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  Current Research Highlight :: April 2012 all highlights

Gas in Galaxies at the End of their Lives - Food for New Stars

Our knowledge and understanding of the cold gas in galaxies remains incomplete. Scientists at the Max Planck Institute for Astrophysics have now developed a new method to stack data from several hundred galaxies so that information about gas content can be extracted for galaxies that are difficult to detect individually. In their analysis, the researchers found that even old, elliptical galaxies still contain a disk of gas that occasionally lights up with young stars.

Fig. 1: A schematic representation of an ALFALFA 3-dimensional data-cube. Each pixel represents a position on the sky (defined by RA and Dec) and a velocity, where each data cube is 2.4 by 2.4 degrees in size and about 5500 km/s in velocity range (25 MHz in frequency). For each pixel a value of the flux density is recorded. For each target, we extract a spectrum over the velocity range from the data-cube at a given position of the sky. Two examples of extracted spectra are shown on the right, illustrating an HI detection (bottom) and an HI non-detection (top).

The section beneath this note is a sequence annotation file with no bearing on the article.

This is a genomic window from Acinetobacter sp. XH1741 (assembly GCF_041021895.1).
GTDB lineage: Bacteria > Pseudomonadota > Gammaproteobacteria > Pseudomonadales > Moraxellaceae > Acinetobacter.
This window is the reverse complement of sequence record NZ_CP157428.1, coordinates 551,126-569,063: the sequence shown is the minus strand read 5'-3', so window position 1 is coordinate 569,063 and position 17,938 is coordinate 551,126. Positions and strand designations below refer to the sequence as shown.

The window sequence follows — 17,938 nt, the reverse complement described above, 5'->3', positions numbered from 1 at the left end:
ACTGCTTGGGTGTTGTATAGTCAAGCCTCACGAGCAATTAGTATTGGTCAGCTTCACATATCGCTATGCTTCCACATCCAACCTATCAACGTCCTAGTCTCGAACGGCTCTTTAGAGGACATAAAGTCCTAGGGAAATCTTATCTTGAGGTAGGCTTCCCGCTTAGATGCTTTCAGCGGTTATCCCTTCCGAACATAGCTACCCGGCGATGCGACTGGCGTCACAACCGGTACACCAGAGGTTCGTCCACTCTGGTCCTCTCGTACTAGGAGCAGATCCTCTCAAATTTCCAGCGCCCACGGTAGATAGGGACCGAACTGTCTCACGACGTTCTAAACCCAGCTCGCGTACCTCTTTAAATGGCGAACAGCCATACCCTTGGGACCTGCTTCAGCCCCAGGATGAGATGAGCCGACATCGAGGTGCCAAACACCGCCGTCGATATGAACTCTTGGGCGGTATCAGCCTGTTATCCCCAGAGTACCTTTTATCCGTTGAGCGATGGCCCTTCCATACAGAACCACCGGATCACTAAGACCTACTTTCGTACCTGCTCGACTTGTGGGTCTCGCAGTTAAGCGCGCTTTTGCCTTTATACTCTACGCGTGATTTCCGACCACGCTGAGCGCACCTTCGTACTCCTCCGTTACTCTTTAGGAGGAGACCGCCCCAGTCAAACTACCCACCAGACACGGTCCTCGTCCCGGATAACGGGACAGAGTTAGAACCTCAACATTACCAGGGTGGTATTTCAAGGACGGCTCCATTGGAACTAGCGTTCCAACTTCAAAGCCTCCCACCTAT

Image credit: Fabello, S. et al, 2011, MNRAS, 411, 993

Fig. 2: Example of stacked spectrum. Dotted lines show the boundaries of the signal, inside which we integrate the flux to compute the mass in atomic gas.
Image credit: Fabello, S. et al, 2011, MNRAS, 411, 993

Fig. 3: Examples of nearby elliptical galaxies that have been found to possess outer rings that are actively forming stars. In these images taken with the Hubble space telescope, ultraviolet light from young hot stars has been rendered in blue, while green and red light from the galaxies is shown in their natural colours.
Image credit: NASA/ESA /JPL-Caltech/STScI /UCLA

Fig. 4: A close-up of a simulation of a galaxy that is losing its gas through the process of ram-pressure stripping. In physics, ram pressure is the pressure exerted on a body which is moving through a fluid medium. It causes a strong drag force to be exerted on that body. In the case of a galaxy moving through the intergalactic gas, the ram pressure may be capable of stripping the galaxy of much of its interstellar gas. This will depend on the density of the ambient gas and the velocity of the body.